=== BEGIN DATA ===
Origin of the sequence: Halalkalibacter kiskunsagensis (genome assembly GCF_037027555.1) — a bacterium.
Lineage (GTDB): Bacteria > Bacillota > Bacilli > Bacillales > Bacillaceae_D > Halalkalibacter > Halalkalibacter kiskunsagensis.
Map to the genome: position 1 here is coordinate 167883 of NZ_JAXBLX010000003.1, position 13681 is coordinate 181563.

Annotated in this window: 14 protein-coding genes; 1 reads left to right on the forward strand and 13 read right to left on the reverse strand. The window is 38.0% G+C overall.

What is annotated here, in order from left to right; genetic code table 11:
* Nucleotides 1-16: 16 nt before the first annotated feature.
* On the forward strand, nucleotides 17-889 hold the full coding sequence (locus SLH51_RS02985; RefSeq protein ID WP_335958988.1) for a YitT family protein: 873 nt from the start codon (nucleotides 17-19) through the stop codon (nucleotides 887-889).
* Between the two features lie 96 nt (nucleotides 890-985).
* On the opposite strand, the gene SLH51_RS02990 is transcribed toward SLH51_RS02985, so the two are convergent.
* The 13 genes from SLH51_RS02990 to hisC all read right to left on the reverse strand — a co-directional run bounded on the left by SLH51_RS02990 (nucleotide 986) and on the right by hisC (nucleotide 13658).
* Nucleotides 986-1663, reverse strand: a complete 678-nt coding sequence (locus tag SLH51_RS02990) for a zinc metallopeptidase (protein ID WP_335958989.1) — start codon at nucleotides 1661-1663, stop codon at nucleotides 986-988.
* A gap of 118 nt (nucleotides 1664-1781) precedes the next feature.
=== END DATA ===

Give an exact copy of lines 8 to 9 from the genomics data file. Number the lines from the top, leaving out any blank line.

* Between the two features lie 96 nt (nucleotides 890-985).
* On the opposite strand, the gene SLH51_RS02990 is transcribed toward SLH51_RS02985, so the two are convergent.